If you are living with a condition that affects your skin, talk to our Aestheticians about our available treatments to find one that is right for you!
- 01 October 2015
- Skin Care Blog
By: Jayme Hudson, Aesthetic Director
Now that summer has come to an end, it is time to think ahead and repair the damage that has been done from the season’s intense heat and sun. Some of the most common concerns among clients in the early fall months are pre- mature aging and hyper pigmentation caused from over exposure to the sun. Transitioning from a summer skin care routine to a fall routine not only entails an at home regime of proper care and products, but can also include aesthetic treatments to help facilitate the repair process.
You can switch from products focused on high potency sun protection to those with a “repair and protect” strategy for the skin. You still need to be very conscious of the sun, even in the fall and winter months, but your nightly routines should have some added Vitamin C and Vitamin A to begin to reverse the damage that was done over the summer. Treatments such as IPL and Chemical Peels are also a nice way to jump start the repair process. These treatments can be beneficial in reversing some of the summer’s effects on the skin. At the DermaCenter, our Aestheticians, can customize a post summer treatment plan that fits with your lifestyle.
The two most common aesthetic treatments to help with damage from summer months are the IPL(Intense Pulse Light), or Photofacial, and Chemical Peels. These procedures are extremely beneficial for clearing the damage off of the skins surface. The IPL will combat Pigmentation caused by the sun as well as reds caused by Rosacea, and broken capillaries. A Chemical Peel is a nice way to remove the buildup of dead skin cells that clog pores and sit on the surface of the skin making it look dull and dry.
At the DermaCenter we use peels consisting of medical grade acids that will not completely ablate the surface of the skin which could leave you with weeks of downtime. With our Chemical Peels, most of our patients notice a “slight flaking” for a day or 2, and then are left with skin feeling smoother, brighter, and a more youthful glow.
We will work with our patients to get them on a good skin care regime appropriate to their skin type to and also combat the signs of aging, and other skin issues. At the DermaCenter our Aestheticians take a total wellness approach to skin care, through procedures and at home products. Contact our office at (215)735-7990 for a complimentary consultation.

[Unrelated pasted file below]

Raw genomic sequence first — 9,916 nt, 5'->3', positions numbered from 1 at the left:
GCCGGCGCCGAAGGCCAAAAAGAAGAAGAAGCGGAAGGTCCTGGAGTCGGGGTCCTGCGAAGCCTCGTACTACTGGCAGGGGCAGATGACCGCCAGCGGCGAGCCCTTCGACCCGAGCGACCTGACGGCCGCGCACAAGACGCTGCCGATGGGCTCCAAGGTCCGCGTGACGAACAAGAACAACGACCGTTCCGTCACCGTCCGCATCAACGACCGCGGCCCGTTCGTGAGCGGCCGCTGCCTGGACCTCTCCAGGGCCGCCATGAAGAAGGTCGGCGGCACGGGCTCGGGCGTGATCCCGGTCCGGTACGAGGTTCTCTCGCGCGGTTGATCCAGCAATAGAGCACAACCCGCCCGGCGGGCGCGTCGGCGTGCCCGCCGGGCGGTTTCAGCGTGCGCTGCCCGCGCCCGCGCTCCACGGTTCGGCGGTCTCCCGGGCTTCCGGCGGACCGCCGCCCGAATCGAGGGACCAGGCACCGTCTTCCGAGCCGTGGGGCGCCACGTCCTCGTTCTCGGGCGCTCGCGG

- 16 October 2014
- Skin Care Blog
Skincare is a very important aspect of a women's overall wellness because it's really about how you feel inside and out. When you look your best, you feel your best and this is going to overlap into other areas of your life. Living a healthy lifestyle is about eating right, staying active and taking care of yourself. When you treat yourself; whether that be a chemical peel or a facial, you are slowing down the aging process and doing something to better your health. It's always easier to prevent, than to fix and it's about loving the skin you are in!
- 31 January 2012
- Skin Care Blog
By: Molly Hagen, Medical Aesthetician
The winter weather can be very harsh on your skin, but it doesn’t have to be. With just these 5 tips and some loyalty you should be glowing in no time. For starters, always remember to treat your face differently than your hands and feet. The hands and feet tend to crack and flake more than the skin on your face does. For those areas, use a petroleum jelly or a thicker Vaseline type cream. Avene carries a hand cream for these tricky areas that does wonders for your skin.
Seek a specialist. Talking to an aesthetician or a doctor is a great way to get professional advice on your skin and the advice that you may be looking for. Sometimes this small investment is worth it in the long run. A professional can recommend and diagnose any issues that you are facing with your skin in the winter time. Sometimes it can be more than just dry, cracked skin and it’s best to take care of it sooner than later.
Exfoliate and moisturize more. I’m sure you hear the word “moisturize” quite often in the winter time in regards to your skin. The one thing that most people tend to forget is that you need to exfoliate the dead, dry skin first, then moisturize so that you are moisturizing new fresh skin. This will give you that summer time glow that seems to be missing in the winter. Moisturizing with a light creamy based lotion will be the best, something heavy but not too greasy. Avene Clean-ac Moisturizer will leave your skin hydrated, soft and supple. A microdermabrasion is the best way to receive a deep exfoliation without any downtime so you can slaw away all of that dry, chapped, dull skin.
Hydrate more than ever. Drinking water has always been recommended but in the winter, drink more! The more water you have in your system, the more hydrated your skin will be. Everything that your body intakes is shown through your skin, so the more hydrated you are the more hydrated your skin will look and feel. Luke warm water is the best for you, so fill up that water bottle!